British author Jeffrey Archer said the ban on airing of the BBC documentary on the December 16, 2012 gang-rape was not good in a democratic country like India.

Jeffrey Archer addressing an audience in Bangalore
Jeffrey Archer addressing an audience in Bangalore

“It is not a good thing in a democracy (to ban) and things have changed so much…,” Archer told IANS here in response to a question on whether it was right for India to put a curb on the documentary.

Referring to the liberalisation of women in modern India, he said it came down to what the present generation felt on the ban.

“Its much more what you think. Its your country and if you feel strongly you must make a protest,” he said.

Archer, former politician, is in India to launch his book “Mightier Than The Sword”, the fifth in the Clifton Chronicle series of books.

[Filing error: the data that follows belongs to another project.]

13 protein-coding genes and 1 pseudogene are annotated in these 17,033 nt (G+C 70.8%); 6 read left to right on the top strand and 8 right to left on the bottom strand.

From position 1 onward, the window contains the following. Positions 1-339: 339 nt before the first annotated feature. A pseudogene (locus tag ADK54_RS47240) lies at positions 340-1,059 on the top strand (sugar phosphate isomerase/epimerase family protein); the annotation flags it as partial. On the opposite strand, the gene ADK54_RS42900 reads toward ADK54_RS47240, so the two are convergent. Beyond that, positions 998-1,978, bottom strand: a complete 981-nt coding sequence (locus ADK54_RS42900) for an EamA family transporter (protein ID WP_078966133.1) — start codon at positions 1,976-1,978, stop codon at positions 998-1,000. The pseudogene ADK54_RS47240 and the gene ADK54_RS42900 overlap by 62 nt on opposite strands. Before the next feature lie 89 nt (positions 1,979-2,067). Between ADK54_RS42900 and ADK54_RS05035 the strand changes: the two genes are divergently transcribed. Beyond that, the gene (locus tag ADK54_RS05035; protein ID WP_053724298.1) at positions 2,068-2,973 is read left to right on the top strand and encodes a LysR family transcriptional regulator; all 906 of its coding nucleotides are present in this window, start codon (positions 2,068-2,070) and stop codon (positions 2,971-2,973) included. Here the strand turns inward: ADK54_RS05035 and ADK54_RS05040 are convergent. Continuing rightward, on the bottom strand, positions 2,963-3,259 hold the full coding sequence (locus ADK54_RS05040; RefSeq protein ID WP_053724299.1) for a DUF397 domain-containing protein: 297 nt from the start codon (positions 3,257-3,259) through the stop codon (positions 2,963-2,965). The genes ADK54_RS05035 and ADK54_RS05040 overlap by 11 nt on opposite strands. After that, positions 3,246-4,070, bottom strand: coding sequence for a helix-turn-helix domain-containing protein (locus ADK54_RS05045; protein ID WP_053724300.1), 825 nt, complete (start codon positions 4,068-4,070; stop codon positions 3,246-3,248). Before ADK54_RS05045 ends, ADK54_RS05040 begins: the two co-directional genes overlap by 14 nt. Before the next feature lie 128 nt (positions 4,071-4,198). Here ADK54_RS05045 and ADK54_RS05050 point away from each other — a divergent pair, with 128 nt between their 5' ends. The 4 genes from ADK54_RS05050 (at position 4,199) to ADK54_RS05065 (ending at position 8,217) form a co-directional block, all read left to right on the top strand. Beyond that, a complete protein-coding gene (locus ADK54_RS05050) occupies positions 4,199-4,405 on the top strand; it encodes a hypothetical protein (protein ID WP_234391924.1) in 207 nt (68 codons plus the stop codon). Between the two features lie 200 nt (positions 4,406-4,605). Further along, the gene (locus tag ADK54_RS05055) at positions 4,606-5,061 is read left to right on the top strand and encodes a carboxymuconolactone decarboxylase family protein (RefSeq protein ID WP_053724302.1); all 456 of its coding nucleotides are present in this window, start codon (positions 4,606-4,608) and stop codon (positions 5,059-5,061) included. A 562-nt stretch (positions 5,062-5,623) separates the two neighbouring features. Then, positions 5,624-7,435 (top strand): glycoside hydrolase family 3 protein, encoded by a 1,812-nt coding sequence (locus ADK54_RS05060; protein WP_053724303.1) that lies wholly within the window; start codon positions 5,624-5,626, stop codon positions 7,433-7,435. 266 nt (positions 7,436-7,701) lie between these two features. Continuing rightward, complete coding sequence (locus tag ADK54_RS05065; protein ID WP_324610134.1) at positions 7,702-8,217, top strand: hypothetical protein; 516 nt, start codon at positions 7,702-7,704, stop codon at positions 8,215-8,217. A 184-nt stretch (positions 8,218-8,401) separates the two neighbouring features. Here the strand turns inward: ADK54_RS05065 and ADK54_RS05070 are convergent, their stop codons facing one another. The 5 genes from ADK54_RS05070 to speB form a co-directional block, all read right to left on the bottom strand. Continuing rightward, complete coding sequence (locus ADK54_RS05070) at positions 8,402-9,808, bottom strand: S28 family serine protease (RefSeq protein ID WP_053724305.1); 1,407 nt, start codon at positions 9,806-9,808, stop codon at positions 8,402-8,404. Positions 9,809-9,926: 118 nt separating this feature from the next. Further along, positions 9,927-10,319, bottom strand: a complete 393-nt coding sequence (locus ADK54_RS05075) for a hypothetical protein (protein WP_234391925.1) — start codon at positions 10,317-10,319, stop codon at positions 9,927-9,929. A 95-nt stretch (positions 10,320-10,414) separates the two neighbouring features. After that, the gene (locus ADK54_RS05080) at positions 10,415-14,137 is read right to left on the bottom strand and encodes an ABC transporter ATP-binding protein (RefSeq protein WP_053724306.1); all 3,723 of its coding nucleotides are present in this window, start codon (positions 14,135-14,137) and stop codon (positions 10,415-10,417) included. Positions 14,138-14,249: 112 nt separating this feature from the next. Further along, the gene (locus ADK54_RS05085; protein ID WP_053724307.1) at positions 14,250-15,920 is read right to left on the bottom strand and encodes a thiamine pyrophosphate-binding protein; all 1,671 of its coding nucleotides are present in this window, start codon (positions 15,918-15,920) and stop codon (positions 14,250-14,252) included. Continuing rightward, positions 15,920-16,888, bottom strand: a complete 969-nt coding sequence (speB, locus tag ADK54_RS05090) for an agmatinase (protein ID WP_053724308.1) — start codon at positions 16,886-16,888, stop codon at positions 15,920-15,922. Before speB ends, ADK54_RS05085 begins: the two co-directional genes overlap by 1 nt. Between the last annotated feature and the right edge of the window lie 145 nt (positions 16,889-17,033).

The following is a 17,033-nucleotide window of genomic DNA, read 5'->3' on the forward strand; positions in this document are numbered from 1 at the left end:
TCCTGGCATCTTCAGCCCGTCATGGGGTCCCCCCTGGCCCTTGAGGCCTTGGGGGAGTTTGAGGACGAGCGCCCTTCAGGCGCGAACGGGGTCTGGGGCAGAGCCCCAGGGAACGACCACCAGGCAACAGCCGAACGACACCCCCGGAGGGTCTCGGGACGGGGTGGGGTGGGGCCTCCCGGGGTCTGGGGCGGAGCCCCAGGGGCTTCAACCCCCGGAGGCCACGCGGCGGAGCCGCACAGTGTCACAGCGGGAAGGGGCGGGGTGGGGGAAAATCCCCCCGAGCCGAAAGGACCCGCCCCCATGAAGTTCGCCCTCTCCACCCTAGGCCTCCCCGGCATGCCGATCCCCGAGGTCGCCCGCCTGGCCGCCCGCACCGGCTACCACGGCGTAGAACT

“Basically if you ban something, everybody wants to see it. I wish they would ban my book because then everybody wants to have it,” he said, adding he has not seen the controversial documentary.

The documentary “India’s Daughter”, by British filmmaker Leslee Udwin, has triggered an uproar over the interview of Mukesh Singh, one of the six convicts of the December 16, 2012 gang rape on a moving bus in Delhi.

Mukesh Singh, in the documentary, has blamed the 23-year-old paramedical student for the fatal sexual assault on her.



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